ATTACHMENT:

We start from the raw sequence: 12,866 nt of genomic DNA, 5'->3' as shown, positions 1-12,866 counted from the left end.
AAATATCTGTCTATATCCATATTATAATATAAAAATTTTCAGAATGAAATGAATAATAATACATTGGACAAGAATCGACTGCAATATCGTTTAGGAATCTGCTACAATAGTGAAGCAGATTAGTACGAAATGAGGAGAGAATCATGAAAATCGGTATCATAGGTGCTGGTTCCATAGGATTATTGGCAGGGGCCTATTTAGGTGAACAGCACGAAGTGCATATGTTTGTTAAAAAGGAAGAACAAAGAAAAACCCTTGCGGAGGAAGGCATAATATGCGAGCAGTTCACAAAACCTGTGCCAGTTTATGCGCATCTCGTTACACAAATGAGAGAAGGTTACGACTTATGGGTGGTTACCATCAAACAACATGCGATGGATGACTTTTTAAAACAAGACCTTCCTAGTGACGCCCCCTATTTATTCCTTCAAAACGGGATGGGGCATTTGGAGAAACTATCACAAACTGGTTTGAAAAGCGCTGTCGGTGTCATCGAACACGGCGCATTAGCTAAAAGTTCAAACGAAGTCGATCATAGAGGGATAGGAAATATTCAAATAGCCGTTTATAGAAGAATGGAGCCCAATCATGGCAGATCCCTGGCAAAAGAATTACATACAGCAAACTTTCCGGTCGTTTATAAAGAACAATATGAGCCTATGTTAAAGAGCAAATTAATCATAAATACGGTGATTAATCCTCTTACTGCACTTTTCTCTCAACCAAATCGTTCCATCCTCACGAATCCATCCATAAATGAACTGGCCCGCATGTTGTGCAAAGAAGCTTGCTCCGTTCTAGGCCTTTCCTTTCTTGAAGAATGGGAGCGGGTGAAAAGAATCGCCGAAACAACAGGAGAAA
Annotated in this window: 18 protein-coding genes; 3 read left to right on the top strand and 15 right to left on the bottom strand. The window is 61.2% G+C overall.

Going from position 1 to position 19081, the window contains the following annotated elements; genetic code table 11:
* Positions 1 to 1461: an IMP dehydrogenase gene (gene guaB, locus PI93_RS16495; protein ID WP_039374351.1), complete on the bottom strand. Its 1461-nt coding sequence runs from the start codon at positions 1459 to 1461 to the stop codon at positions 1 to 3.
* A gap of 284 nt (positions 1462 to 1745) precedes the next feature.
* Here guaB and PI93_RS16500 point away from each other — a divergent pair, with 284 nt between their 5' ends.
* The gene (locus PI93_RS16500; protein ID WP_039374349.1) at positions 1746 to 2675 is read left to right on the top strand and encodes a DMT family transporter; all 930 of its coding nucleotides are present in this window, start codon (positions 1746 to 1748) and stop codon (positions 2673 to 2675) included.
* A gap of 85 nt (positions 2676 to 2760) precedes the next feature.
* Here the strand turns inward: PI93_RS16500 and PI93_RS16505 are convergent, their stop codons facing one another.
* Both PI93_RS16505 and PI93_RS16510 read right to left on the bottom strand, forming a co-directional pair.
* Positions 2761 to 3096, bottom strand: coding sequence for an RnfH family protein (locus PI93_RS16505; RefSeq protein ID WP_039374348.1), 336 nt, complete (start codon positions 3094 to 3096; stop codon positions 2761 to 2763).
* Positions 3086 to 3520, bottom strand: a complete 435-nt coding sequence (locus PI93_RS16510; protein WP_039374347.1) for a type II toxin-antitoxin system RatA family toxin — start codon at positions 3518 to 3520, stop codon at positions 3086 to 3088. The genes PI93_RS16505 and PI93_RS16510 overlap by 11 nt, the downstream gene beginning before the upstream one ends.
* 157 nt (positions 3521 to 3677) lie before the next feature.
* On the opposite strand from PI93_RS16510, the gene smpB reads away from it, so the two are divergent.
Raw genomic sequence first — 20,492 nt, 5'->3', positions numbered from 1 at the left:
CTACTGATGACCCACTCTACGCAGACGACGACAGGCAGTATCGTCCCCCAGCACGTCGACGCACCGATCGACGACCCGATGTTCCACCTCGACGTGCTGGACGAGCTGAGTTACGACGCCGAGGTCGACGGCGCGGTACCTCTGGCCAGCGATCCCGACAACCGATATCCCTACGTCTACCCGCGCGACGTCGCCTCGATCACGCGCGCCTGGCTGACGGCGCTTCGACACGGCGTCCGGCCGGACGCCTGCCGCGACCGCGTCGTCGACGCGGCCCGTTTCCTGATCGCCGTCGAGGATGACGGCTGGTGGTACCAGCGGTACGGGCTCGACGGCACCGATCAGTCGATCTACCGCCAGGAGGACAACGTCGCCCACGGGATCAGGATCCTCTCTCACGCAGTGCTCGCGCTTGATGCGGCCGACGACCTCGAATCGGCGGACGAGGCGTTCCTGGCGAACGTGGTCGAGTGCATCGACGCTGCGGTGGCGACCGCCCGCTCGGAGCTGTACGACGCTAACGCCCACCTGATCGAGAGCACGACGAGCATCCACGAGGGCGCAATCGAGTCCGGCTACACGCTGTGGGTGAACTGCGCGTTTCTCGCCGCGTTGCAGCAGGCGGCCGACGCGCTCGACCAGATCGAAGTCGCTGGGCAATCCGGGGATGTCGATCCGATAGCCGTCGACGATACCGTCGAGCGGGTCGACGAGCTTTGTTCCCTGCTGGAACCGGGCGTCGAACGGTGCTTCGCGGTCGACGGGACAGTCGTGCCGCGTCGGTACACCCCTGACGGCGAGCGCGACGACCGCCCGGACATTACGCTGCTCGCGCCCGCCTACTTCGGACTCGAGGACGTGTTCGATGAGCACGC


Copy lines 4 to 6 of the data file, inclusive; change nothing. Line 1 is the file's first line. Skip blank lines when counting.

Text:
Going from position 1 to position 19081, the window contains the following annotated elements; genetic code table 11:
* Positions 1 to 1461: an IMP dehydrogenase gene (gene guaB, locus PI93_RS16495; protein ID WP_039374351.1), complete on the bottom strand. Its 1461-nt coding sequence runs from the start codon at positions 1459 to 1461 to the stop codon at positions 1 to 3.
* A gap of 284 nt (positions 1462 to 1745) precedes the next feature.